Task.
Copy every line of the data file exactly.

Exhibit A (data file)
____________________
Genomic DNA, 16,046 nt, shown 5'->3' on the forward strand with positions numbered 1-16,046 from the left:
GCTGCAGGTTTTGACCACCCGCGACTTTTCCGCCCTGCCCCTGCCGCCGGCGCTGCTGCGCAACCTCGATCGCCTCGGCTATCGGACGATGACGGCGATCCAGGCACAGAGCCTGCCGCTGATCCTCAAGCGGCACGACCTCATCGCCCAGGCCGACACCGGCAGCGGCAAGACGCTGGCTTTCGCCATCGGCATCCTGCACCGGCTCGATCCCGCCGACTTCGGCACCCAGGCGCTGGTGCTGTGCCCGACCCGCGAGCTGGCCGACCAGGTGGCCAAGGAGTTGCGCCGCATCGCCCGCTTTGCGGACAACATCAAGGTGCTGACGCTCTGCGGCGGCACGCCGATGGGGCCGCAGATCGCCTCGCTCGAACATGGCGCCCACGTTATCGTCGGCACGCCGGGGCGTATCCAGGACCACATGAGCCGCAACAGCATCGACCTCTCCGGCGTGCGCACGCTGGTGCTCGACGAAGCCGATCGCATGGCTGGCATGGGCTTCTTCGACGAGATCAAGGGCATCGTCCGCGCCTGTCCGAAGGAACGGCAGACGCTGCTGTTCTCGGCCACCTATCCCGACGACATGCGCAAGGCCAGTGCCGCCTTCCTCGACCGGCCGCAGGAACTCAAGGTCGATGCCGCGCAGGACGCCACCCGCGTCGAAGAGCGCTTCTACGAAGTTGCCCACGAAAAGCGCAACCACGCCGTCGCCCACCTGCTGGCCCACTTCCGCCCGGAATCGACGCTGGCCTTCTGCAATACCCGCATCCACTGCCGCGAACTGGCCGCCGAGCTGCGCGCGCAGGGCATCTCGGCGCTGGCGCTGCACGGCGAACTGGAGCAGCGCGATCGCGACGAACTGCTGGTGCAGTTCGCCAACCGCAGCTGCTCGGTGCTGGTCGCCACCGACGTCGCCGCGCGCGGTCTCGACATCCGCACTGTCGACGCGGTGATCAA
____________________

Genomic DNA, 16,046 nt, shown 5'->3' on the forward strand with positions numbered 1-16,046 from the left:
GCTGCAGGTTTTGACCACCCGCGACTTTTCCGCCCTGCCCCTGCCGCCGGCGCTGCTGCGCAACCTCGATCGCCTCGGCTATCGGACGATGACGGCGATCCAGGCACAGAGCCTGCCGCTGATCCTCAAGCGGCACGACCTCATCGCCCAGGCCGACACCGGCAGCGGCAAGACGCTGGCTTTCGCCATCGGCATCCTGCACCGGCTCGATCCCGCCGACTTCGGCACCCAGGCGCTGGTGCTGTGCCCGACCCGCGAGCTGGCCGACCAGGTGGCCAAGGAGTTGCGCCGCATCGCCCGCTTTGCGGACAACATCAAGGTGCTGACGCTCTGCGGCGGCACGCCGATGGGGCCGCAGATCGCCTCGCTCGAACATGGCGCCCACGTTATCGTCGGCACGCCGGGGCGTATCCAGGACCACATGAGCCGCAACAGCATCGACCTCTCCGGCGTGCGCACGCTGGTGCTCGACGAAGCCGATCGCATGGCTGGCATGGGCTTCTTCGACGAGATCAAGGGCATCGTCCGCGCCTGTCCGAAGGAACGGCAGACGCTGCTGTTCTCGGCCACCTATCCCGACGACATGCGCAAGGCCAGTGCCGCCTTCCTCGACCGGCCGCAGGAACTCAAGGTCGATGCCGCGCAGGACGCCACCCGCGTCGAAGAGCGCTTCTACGAAGTTGCCCACGAAAAGCGCAACCACGCCGTCGCCCACCTGCTGGCCCACTTCCGCCCGGAATCGACGCTGGCCTTCTGCAATACCCGCATCCACTGCCGCGAACTGGCCGCCGAGCTGCGCGCGCAGGGCATCTCGGCGCTGGCGCTGCACGGCGAACTGGAGCAGCGCGATCGCGACGAACTGCTGGTGCAGTTCGCCAACCGCAGCTGCTCGGTGCTGGTCGCCACCGACGTCGCCGCGCGCGGTCTCGACATCCGCACTGTCGACGCGGTGATCAA